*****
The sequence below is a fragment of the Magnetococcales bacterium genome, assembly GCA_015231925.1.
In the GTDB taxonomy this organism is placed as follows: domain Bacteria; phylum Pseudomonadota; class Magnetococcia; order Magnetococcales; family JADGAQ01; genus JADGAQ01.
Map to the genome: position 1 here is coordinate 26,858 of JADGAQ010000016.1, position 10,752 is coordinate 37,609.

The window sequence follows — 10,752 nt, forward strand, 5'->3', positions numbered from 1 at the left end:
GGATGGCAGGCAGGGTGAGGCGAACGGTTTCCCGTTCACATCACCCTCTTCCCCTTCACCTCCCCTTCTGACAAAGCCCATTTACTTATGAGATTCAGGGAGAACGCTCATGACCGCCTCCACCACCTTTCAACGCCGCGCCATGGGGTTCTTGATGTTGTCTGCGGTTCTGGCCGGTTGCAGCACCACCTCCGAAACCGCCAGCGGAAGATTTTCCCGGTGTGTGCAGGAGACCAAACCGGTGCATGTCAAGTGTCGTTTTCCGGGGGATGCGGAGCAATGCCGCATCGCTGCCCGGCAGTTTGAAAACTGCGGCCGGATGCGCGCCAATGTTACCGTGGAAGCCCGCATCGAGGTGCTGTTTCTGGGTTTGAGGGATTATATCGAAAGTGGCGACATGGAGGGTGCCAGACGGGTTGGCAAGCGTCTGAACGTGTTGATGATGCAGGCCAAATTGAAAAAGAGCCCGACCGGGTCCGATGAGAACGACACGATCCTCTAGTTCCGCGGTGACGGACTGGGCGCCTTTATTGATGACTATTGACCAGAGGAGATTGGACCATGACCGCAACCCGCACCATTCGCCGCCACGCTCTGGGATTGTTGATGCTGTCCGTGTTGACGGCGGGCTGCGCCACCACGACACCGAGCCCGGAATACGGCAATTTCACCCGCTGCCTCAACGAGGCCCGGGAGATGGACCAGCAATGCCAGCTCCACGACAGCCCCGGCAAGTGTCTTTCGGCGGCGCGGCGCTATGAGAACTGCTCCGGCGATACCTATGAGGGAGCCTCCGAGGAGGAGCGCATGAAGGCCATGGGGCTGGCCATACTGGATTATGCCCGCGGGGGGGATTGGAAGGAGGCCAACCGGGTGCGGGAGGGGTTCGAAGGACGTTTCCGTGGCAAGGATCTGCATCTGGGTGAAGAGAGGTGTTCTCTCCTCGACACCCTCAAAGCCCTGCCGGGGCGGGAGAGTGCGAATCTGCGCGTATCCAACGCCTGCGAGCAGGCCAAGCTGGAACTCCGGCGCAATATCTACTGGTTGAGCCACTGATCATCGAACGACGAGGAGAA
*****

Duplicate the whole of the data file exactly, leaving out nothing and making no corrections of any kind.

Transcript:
The sequence below is a fragment of the Magnetococcales bacterium genome, assembly GCA_015231925.1.
In the GTDB taxonomy this organism is placed as follows: domain Bacteria; phylum Pseudomonadota; class Magnetococcia; order Magnetococcales; family JADGAQ01; genus JADGAQ01.
Map to the genome: position 1 here is coordinate 26,858 of JADGAQ010000016.1, position 10,752 is coordinate 37,609.

The window sequence follows — 10,752 nt, forward strand, 5'->3', positions numbered from 1 at the left end:
GGATGGCAGGCAGGGTGAGGCGAACGGTTTCCCGTTCACATCACCCTCTTCCCCTTCACCTCCCCTTCTGACAAAGCCCATTTACTTATGAGATTCAGGGAGAACGCTCATGACCGCCTCCACCACCTTTCAACGCCGCGCCATGGGGTTCTTGATGTTGTCTGCGGTTCTGGCCGGTTGCAGCACCACCTCCGAAACCGCCAGCGGAAGATTTTCCCGGTGTGTGCAGGAGACCAAACCGGTGCATGTCAAGTGTCGTTTTCCGGGGGATGCGGAGCAATGCCGCATCGCTGCCCGGCAGTTTGAAAACTGCGGCCGGATGCGCGCCAATGTTACCGTGGAAGCCCGCATCGAGGTGCTGTTTCTGGGTTTGAGGGATTATATCGAAAGTGGCGACATGGAGGGTGCCAGACGGGTTGGCAAGCGTCTGAACGTGTTGATGATGCAGGCCAAATTGAAAAAGAGCCCGACCGGGTCCGATGAGAACGACACGATCCTCTAGTTCCGCGGTGACGGACTGGGCGCCTTTATTGATGACTATTGACCAGAGGAGATTGGACCATGACCGCAACCCGCACCATTCGCCGCCACGCTCTGGGATTGTTGATGCTGTCCGTGTTGACGGCGGGCTGCGCCACCACGACACCGAGCCCGGAATACGGCAATTTCACCCGCTGCCTCAACGAGGCCCGGGAGATGGACCAGCAATGCCAGCTCCACGACAGCCCCGGCAAGTGTCTTTCGGCGGCGCGGCGCTATGAGAACTGCTCCGGCGATACCTATGAGGGAGCCTCCGAGGAGGAGCGCATGAAGGCCATGGGGCTGGCCATACTGGATTATGCCCGCGGGGGGGATTGGAAGGAGGCCAACCGGGTGCGGGAGGGGTTCGAAGGACGTTTCCGTGGCAAGGATCTGCATCTGGGTGAAGAGAGGTGTTCTCTCCTCGACACCCTCAAAGCCCTGCCGGGGCGGGAGAGTGCGAATCTGCGCGTATCCAACGCCTGCGAGCAGGCCAAGCTGGAACTCCGGCGCAATATCTACTGGTTGAGCCACTGATCATCGAACGACGAGGAGAA